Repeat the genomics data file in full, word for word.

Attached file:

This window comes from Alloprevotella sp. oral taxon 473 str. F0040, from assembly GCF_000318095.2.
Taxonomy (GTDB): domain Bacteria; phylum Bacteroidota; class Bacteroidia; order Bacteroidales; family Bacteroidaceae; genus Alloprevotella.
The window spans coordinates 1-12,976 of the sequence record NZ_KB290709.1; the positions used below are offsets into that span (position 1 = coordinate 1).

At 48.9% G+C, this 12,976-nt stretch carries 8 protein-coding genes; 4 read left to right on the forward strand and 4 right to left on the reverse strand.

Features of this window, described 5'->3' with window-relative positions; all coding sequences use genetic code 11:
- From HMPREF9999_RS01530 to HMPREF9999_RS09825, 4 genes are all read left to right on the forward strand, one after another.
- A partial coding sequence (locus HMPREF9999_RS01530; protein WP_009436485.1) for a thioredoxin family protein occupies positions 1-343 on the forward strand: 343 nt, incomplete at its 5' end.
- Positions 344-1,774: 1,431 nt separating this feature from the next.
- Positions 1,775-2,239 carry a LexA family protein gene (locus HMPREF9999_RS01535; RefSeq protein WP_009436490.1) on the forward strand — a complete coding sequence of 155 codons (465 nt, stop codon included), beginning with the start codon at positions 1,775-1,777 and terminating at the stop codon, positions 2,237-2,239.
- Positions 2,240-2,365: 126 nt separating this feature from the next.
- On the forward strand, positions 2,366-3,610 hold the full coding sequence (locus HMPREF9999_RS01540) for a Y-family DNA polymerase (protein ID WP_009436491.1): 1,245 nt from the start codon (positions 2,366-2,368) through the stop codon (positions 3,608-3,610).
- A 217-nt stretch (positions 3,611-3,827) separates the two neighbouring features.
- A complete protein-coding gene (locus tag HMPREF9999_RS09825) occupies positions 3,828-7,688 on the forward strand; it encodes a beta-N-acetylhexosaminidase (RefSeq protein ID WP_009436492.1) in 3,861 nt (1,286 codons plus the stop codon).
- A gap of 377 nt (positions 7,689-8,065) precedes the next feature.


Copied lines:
This window comes from Alloprevotella sp. oral taxon 473 str. F0040, from assembly GCF_000318095.2.
Taxonomy (GTDB): domain Bacteria; phylum Bacteroidota; class Bacteroidia; order Bacteroidales; family Bacteroidaceae; genus Alloprevotella.
The window spans coordinates 1-12,976 of the sequence record NZ_KB290709.1; the positions used below are offsets into that span (position 1 = coordinate 1).

At 48.9% G+C, this 12,976-nt stretch carries 8 protein-coding genes; 4 read left to right on the forward strand and 4 right to left on the reverse strand.

Features of this window, described 5'->3' with window-relative positions; all coding sequences use genetic code 11:
- From HMPREF9999_RS01530 to HMPREF9999_RS09825, 4 genes are all read left to right on the forward strand, one after another.
- A partial coding sequence (locus HMPREF9999_RS01530; protein WP_009436485.1) for a thioredoxin family protein occupies positions 1-343 on the forward strand: 343 nt, incomplete at its 5' end.
- Positions 344-1,774: 1,431 nt separating this feature from the next.
- Positions 1,775-2,239 carry a LexA family protein gene (locus HMPREF9999_RS01535; RefSeq protein WP_009436490.1) on the forward strand — a complete coding sequence of 155 codons (465 nt, stop codon included), beginning with the start codon at positions 1,775-1,777 and terminating at the stop codon, positions 2,237-2,239.
- Positions 2,240-2,365: 126 nt separating this feature from the next.
- On the forward strand, positions 2,366-3,610 hold the full coding sequence (locus HMPREF9999_RS01540) for a Y-family DNA polymerase (protein ID WP_009436491.1): 1,245 nt from the start codon (positions 2,366-2,368) through the stop codon (positions 3,608-3,610).
- A 217-nt stretch (positions 3,611-3,827) separates the two neighbouring features.
- A complete protein-coding gene (locus tag HMPREF9999_RS09825) occupies positions 3,828-7,688 on the forward strand; it encodes a beta-N-acetylhexosaminidase (RefSeq protein ID WP_009436492.1) in 3,861 nt (1,286 codons plus the stop codon).
- A gap of 377 nt (positions 7,689-8,065) precedes the next feature.